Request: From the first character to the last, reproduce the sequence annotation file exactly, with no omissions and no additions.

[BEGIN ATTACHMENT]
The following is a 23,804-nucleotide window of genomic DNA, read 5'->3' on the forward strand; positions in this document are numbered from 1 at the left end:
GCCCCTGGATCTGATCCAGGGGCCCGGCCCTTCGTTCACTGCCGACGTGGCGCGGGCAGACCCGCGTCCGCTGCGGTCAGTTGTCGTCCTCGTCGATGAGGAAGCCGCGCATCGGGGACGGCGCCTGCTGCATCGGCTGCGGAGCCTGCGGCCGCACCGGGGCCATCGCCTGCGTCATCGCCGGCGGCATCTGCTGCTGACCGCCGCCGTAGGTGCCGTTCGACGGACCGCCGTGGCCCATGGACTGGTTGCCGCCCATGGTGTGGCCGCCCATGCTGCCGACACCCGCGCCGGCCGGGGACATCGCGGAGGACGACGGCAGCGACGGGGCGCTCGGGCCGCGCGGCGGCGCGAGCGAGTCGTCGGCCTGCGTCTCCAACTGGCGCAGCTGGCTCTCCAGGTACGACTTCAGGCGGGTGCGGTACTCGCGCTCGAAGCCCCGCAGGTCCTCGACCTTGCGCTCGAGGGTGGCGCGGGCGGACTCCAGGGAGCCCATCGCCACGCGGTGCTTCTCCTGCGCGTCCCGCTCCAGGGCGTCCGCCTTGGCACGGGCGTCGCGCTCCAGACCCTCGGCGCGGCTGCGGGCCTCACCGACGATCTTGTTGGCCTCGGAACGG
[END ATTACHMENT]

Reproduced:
The following is a 23,804-nucleotide window of genomic DNA, read 5'->3' on the forward strand; positions in this document are numbered from 1 at the left end:
GCCCCTGGATCTGATCCAGGGGCCCGGCCCTTCGTTCACTGCCGACGTGGCGCGGGCAGACCCGCGTCCGCTGCGGTCAGTTGTCGTCCTCGTCGATGAGGAAGCCGCGCATCGGGGACGGCGCCTGCTGCATCGGCTGCGGAGCCTGCGGCCGCACCGGGGCCATCGCCTGCGTCATCGCCGGCGGCATCTGCTGCTGACCGCCGCCGTAGGTGCCGTTCGACGGACCGCCGTGGCCCATGGACTGGTTGCCGCCCATGGTGTGGCCGCCCATGCTGCCGACACCCGCGCCGGCCGGGGACATCGCGGAGGACGACGGCAGCGACGGGGCGCTCGGGCCGCGCGGCGGCGCGAGCGAGTCGTCGGCCTGCGTCTCCAACTGGCGCAGCTGGCTCTCCAGGTACGACTTCAGGCGGGTGCGGTACTCGCGCTCGAAGCCCCGCAGGTCCTCGACCTTGCGCTCGAGGGTGGCGCGGGCGGACTCCAGGGAGCCCATCGCCACGCGGTGCTTCTCCTGCGCGTCCCGCTCCAGGGCGTCCGCCTTGGCACGGGCGTCGCGCTCCAGACCCTCGGCGCGGCTGCGGGCCTCACCGACGATCTTGTTGGCCTCGGAACGG